Everything open source
May 16–17, 2016: Training & Tutorials
May 18–19, 2016: Conference
Austin, TX

#ILookLikeAnEngManager

Katharina Probst (Netflix)
5:10pm–5:50pm Wednesday, 05/18/2016
Leadership
Location: Meeting Room 10 A/B Level: Non-technical
Average rating: ****.
(4.83, 6 ratings)

Being a female engineering leader means dealing with a host of interesting challenges, some good, some bad, and some ugly. I share experiences of female engineering leaders and provide a picture about what our daily life looks like. One of my goals is to give the “inside story” to men so they can better understand and provide the right kind of mentorship. Another goal is to give women with leadership ambitions a better understanding of the job.

I cover some of the bad news—how small the percentage of women leaders is, how difficult it is to hire women leaders, and how many women shy away from leadership positions in tech. I also touch on the ugly—the “war stories” of being a female leader, from thinly veiled innuendo to incredulity about our job titles (thankfully neither from colleagues)—before focusing on the good—why I and others have aspired to become engineering leaders and what we love about a job that allows us to build great technology, work with great people, and help people develop their careers. I emphasize the importance of both female and male mentors as well as the importance of working against conscious and unconscious bias, and I conclude by looking ahead to the future, offering some concrete lessons to take away.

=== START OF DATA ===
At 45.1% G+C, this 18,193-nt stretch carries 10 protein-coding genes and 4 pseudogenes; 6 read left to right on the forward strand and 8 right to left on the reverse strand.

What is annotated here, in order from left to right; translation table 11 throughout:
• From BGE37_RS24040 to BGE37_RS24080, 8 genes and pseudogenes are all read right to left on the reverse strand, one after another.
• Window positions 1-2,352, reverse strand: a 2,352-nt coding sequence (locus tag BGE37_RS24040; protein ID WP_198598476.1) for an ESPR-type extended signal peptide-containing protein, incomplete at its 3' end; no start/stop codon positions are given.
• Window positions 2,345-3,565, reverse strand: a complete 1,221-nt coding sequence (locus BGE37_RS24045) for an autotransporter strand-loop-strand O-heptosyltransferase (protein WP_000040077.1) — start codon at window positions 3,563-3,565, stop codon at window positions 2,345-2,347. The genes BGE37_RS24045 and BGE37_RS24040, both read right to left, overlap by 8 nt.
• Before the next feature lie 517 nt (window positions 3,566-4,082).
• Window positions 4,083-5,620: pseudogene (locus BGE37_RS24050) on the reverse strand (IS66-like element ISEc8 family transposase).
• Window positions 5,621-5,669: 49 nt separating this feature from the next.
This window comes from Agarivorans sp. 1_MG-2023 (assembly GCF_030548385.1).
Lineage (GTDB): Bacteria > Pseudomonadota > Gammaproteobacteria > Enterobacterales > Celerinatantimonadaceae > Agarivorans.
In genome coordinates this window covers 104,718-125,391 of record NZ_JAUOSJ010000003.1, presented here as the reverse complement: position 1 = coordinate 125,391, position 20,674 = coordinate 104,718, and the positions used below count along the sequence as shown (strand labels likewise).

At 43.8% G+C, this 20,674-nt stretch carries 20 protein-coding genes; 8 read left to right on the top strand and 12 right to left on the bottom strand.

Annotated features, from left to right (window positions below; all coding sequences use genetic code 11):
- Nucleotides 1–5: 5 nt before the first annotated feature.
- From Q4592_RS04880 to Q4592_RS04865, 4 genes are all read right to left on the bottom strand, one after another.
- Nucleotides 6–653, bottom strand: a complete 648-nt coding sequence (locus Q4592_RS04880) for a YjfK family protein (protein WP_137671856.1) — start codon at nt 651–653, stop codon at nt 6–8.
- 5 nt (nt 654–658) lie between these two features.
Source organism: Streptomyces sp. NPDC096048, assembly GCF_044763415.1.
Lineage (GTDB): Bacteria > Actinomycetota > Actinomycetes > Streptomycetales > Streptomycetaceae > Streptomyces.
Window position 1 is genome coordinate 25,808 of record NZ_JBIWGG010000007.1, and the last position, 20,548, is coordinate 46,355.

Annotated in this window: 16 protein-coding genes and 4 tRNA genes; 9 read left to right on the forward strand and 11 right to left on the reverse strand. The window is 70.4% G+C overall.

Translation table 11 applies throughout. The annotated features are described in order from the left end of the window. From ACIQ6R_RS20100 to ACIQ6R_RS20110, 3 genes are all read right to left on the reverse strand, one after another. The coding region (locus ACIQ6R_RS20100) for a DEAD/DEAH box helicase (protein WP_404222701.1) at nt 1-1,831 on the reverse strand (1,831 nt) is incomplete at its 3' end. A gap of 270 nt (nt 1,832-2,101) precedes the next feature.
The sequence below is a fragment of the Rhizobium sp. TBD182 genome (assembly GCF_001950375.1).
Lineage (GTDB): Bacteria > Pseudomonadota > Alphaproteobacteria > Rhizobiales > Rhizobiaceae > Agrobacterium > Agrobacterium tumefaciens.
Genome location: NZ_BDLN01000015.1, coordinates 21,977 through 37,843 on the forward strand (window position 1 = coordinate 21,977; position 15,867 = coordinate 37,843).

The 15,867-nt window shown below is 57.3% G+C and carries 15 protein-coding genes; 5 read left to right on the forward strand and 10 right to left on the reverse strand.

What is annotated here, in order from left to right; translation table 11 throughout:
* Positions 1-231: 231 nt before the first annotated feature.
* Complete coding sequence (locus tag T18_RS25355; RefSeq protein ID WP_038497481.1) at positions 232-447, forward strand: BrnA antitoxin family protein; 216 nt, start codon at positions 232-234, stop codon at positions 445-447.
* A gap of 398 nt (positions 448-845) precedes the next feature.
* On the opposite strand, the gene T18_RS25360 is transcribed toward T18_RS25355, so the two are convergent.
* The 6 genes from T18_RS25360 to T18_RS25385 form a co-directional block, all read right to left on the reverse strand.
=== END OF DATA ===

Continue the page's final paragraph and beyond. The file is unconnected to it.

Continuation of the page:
Photo of Katharina Probst

Katharina Probst

Netflix

Katharina Probst is an engineering manager at Netflix, where she leads the API team and helps bring Netflix streaming to millions of people around the world. Prior to joining Netflix, Katharina was on the cloud computing team at Google, where she saw cloud computing from the provider side. Her interests include scalable, distributed systems, cloud computing, and building effective and successful teams. Katharina holds a PhD in computer science from Carnegie Mellon University.

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Comments

Steve Ibach
05/19/2016 7:16am CDT

I am really regretful to have missed your talk because I want to help get more women into tech and help reinforce the way company culture needs to be to make that possible. Everything you cover here seems like something not only I but everyone in the generic tech field needs to know.